The network that brought on a plethora of TV shows embracing diversity (Fresh Off The Boat, Blackish, and The Goldbergs) adds on a brand new sitcom about a very religious Irish-American family whose lives seem perfect until one night, where the entire family decides to confess their secrets. The parents (Plimpton and Ferguson) are getting divorced, the oldest child is an anorexic jock, the youngest child is a thief and the middle child (Noah Galvin) is gay. That last piece of news comes as a blow towards the obsessive mother who is determined to have a perfectly normal catholic family.
While it is fantastic that ABC decided to put a spin on the story of a gay child in a very Christian family, The Real O’Neals somehow feels outdated. From the get go, the show gives off a feeling that it would have had a better impact a couple of decades ago. With numerous shows (Glee, Modern Family) having excelled at the portrayal of homosexuality and the struggles, the bar was set pretty high. Given the fact that there still exists a number of teenagers whose very religious parents haven’t a clue about their identity, the show does get a bit difficult to laugh at.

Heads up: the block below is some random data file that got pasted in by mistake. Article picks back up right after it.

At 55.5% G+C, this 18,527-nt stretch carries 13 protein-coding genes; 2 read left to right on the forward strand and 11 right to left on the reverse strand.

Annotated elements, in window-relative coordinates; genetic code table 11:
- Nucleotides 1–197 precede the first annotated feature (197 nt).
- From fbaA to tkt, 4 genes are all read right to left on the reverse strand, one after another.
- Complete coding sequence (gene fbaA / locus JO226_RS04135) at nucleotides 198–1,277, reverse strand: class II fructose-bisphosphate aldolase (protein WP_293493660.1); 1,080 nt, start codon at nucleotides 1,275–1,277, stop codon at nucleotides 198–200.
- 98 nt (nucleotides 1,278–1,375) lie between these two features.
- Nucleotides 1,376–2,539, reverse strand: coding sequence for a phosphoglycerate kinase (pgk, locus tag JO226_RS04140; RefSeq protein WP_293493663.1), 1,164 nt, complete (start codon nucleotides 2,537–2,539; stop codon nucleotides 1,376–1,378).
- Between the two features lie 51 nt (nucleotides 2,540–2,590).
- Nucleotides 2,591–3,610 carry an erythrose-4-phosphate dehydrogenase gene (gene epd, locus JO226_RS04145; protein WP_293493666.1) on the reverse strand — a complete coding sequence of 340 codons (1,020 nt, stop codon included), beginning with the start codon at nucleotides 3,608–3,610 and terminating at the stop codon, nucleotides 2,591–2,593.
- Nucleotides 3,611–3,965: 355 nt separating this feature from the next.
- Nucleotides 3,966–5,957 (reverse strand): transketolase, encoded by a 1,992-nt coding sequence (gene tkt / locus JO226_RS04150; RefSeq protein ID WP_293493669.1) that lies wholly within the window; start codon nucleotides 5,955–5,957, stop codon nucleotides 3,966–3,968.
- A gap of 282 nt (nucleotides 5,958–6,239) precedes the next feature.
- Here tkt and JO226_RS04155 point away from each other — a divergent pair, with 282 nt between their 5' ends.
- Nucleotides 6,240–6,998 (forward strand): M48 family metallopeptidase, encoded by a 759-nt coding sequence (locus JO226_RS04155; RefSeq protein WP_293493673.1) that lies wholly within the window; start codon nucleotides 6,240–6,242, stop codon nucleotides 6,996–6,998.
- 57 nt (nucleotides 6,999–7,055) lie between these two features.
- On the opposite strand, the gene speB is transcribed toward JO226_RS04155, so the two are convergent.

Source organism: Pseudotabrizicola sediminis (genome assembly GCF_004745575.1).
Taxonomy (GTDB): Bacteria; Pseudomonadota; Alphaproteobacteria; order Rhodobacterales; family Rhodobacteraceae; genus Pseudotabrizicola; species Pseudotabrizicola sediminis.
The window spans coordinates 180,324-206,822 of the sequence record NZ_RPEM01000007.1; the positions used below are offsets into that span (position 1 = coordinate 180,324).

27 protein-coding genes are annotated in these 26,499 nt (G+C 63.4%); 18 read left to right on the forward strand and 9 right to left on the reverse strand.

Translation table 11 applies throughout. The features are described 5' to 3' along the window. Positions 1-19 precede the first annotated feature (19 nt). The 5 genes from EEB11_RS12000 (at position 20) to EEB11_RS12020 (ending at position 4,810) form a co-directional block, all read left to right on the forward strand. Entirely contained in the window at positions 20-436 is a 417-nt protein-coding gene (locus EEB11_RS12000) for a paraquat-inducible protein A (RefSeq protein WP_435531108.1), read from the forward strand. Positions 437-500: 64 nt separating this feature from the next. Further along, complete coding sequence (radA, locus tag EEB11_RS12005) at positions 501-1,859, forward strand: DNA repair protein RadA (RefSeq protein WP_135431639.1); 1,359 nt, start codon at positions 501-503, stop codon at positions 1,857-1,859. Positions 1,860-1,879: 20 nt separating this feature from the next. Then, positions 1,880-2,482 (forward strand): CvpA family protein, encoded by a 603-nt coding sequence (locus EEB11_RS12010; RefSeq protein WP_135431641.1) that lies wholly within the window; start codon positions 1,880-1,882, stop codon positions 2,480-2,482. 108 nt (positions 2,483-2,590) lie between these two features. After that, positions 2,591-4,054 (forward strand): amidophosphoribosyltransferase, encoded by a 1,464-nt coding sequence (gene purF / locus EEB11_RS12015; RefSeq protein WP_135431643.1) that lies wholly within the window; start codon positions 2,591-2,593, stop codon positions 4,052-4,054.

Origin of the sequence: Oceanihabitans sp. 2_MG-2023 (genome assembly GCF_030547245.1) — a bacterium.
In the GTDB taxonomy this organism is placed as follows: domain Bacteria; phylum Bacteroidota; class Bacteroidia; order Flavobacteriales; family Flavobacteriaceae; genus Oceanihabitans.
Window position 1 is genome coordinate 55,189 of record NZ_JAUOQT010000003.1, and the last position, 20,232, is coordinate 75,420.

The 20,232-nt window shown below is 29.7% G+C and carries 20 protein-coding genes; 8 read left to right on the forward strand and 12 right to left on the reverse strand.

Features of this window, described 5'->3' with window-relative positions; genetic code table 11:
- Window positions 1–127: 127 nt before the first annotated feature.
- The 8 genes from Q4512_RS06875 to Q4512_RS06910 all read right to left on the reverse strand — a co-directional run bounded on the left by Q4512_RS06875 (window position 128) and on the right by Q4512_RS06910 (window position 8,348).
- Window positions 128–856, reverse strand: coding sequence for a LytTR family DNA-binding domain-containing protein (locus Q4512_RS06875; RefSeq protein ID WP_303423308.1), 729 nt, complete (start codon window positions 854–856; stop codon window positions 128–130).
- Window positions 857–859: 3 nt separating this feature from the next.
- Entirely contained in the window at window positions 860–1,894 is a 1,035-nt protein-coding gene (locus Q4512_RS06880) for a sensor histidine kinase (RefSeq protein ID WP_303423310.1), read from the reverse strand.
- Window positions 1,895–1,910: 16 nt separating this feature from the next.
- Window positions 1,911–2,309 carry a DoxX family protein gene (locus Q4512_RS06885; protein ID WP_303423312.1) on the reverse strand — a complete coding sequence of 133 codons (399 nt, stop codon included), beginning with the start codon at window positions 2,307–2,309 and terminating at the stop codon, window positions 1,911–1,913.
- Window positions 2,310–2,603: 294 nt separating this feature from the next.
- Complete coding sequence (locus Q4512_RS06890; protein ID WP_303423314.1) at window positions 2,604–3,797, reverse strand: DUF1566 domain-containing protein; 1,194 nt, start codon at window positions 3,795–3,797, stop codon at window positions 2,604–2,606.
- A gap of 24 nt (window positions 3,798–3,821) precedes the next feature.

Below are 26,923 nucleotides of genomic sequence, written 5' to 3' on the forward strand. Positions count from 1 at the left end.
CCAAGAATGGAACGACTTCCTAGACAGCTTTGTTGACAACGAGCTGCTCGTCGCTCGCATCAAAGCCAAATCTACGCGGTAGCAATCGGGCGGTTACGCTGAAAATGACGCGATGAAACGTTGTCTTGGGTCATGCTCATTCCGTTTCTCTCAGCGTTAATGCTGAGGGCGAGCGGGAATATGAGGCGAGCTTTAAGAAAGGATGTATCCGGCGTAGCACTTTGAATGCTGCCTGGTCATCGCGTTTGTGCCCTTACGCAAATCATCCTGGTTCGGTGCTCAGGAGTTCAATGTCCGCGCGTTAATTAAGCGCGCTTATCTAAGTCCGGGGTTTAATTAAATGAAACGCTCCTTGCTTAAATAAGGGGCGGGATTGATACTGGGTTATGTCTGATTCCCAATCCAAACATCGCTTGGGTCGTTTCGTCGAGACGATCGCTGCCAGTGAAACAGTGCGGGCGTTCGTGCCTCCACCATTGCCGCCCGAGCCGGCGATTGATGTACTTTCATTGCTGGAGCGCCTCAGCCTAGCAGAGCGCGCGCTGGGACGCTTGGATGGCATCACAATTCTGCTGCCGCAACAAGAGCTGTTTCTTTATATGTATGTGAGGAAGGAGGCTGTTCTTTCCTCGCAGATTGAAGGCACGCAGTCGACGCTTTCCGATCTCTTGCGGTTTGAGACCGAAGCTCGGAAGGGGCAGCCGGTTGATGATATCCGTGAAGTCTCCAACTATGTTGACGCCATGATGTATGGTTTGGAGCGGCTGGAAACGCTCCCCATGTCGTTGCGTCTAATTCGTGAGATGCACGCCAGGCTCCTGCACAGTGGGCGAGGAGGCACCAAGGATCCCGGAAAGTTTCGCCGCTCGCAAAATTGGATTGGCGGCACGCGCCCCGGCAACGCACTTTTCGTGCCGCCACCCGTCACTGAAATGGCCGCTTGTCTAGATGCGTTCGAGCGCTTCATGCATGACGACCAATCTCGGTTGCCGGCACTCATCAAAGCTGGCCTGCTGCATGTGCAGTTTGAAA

Funny scenes were scarce in the first two episodes; most jokes were stale from being overdone by everyone else. The stereotypes failed to be hilarious because the writing translated to “trying to hard to be funny”, resulting in everything falling flat. That being said, there were a few promising scenes. It seems like the show will have to grow and find its own voice. It is, however, doubtful that the network will be patient enough to allow the cast and the show to settle in. Right now, it feels like someone unleashed a bunch of petty anti-catholic jokes and expect people to laugh about it just because they are textbook stereotypes.
As expected when you touch anything involving religion, a petition was set up to not let the show air but ABC/Disney did not cave. Other than the lows, The Real O’Neals should be given credit for at least tackling (though not quite realistically) some deep-rooted family issues. Unfortunately, it brings nothing new to the table.
♠ The actors carry the show.
♠ Very few funny parts.
♠ The show feels recycled and outdated.
♠ The humor does not quite stick.
♠ It’s difficult to laugh at because the stereotypes are not funny.
Rating: 5/10 ¢